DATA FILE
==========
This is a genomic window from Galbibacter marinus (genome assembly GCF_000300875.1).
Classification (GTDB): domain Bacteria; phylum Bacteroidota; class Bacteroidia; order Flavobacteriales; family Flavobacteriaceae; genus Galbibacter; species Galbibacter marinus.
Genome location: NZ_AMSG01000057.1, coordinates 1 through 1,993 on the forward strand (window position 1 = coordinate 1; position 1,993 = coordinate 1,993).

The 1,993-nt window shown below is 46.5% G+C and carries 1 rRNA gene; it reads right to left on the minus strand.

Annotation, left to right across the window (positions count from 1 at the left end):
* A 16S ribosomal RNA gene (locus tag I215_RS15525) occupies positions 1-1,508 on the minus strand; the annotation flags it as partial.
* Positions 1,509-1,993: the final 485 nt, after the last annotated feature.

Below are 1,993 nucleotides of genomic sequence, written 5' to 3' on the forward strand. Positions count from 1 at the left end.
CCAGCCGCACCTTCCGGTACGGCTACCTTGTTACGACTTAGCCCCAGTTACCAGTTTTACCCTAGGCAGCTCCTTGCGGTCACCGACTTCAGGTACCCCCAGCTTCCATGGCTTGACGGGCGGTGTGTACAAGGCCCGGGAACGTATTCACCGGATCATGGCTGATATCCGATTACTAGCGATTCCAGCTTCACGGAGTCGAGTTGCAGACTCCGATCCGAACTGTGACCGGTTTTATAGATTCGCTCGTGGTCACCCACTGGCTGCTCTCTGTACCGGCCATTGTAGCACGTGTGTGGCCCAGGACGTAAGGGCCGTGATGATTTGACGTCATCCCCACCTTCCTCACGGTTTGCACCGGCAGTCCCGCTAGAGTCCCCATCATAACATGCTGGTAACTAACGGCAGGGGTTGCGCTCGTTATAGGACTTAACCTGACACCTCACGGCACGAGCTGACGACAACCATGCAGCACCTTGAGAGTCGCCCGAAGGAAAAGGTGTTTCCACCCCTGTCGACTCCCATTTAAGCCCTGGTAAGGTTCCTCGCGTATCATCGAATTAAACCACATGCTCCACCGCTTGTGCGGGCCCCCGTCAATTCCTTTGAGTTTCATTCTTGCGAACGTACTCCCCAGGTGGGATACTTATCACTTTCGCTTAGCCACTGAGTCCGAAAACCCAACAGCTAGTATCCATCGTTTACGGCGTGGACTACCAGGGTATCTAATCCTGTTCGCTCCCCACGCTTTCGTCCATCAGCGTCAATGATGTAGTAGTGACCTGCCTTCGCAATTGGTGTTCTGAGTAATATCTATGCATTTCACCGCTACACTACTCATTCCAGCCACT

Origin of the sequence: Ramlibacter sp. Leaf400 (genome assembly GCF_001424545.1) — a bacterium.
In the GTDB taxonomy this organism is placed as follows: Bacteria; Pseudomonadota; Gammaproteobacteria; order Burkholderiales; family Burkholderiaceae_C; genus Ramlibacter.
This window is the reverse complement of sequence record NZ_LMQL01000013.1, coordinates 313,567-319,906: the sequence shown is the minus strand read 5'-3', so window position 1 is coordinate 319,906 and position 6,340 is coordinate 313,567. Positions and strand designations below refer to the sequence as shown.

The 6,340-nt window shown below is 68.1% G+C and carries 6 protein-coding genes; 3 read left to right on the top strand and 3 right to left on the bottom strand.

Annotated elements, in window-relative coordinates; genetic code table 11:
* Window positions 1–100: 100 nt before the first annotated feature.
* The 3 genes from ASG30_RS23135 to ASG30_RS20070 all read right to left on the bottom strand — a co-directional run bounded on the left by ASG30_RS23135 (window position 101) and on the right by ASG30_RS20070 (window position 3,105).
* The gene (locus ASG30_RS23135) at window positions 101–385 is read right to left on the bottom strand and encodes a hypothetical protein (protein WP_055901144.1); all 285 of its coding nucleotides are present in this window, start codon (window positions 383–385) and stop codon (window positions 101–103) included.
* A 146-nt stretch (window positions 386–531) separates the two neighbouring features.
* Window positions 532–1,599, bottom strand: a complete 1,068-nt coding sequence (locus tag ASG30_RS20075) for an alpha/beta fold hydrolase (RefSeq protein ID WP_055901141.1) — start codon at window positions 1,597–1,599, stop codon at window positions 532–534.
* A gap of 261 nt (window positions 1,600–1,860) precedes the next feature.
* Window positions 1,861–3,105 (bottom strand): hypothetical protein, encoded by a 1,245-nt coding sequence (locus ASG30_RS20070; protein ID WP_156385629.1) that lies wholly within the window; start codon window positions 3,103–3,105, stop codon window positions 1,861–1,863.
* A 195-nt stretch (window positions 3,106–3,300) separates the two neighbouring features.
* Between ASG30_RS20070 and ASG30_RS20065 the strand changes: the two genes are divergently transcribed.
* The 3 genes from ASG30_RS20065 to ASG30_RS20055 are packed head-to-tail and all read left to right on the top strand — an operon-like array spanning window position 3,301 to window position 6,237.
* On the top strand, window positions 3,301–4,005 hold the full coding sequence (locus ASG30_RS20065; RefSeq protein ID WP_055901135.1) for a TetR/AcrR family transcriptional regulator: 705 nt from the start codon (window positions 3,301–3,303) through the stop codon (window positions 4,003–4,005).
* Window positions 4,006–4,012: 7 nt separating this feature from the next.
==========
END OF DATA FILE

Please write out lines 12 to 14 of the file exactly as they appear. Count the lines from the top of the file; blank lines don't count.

This window is the reverse complement of sequence record NZ_LMQL01000013.1, coordinates 313,567-319,906: the sequence shown is the minus strand read 5'-3', so window position 1 is coordinate 319,906 and position 6,340 is coordinate 313,567. Positions and strand designations below refer to the sequence as shown.

The 6,340-nt window shown below is 68.1% G+C and carries 6 protein-coding genes; 3 read left to right on the top strand and 3 right to left on the bottom strand.

Annotated elements, in window-relative coordinates; genetic code table 11: